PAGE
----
Given the proliferation of public access venues, such as cybercafes, telecentres, and public libraries, in developing countries, it is important to understand what value and perceived costs users associate with using and having access to these venues. By employing benefit cost analysis (BCA) methodologies, this in-depth study will explore the costs and benefits of providing and using public access information and communication technologies (ICT).
Led by Tyler Davis of the University of Washington’s Evans School of Public Policy and Management, this in-depth study intends to answer the following research questions:
- What are the benefits and costs of three different types of public access to ICT in Chile, and how are those benefits and costs distributed across demographic and geographic characteristics?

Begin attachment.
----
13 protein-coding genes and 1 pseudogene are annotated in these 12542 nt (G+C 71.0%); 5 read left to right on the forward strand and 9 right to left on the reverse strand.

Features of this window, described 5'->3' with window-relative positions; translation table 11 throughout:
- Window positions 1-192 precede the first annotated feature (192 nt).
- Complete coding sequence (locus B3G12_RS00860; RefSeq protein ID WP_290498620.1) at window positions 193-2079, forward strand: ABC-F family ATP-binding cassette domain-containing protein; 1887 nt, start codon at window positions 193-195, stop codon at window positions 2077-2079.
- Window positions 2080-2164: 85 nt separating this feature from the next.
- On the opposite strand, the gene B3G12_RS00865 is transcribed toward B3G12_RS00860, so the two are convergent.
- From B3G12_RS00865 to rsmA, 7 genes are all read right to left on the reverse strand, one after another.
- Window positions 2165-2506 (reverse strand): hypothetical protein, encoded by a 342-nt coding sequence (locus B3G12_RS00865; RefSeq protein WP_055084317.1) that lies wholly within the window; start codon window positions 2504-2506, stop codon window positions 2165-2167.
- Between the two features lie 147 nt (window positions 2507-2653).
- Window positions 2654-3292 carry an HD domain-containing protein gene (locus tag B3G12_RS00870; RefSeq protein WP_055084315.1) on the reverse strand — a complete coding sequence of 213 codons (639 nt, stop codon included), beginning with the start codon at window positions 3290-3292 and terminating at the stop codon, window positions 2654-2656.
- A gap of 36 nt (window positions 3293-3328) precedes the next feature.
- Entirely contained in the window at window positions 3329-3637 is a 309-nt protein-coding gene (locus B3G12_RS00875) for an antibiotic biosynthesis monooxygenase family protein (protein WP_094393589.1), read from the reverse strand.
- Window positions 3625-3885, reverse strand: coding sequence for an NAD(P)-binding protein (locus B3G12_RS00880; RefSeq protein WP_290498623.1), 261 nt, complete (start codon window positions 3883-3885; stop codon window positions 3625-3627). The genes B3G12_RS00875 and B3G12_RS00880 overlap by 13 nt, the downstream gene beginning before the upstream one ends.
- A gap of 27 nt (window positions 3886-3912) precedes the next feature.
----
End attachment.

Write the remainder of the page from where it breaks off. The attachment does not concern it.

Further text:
- What is the stated willingness to pay for public access to ICT?
- How does stated willingness to pay differ across venues?
- How does stated willingness to pay differ across demographic and geographic characteristics?
This study will employ two main research methodologies, a contingent valuation survey of the general population in Chile and analysis of travel cost data from a survey of public access venue users. Findings of this study may help government officials, donor agencies, and public access venues further understand the costs and benefits of providing and using public access venues, as well as contribute research protocols and analysis methods to the field.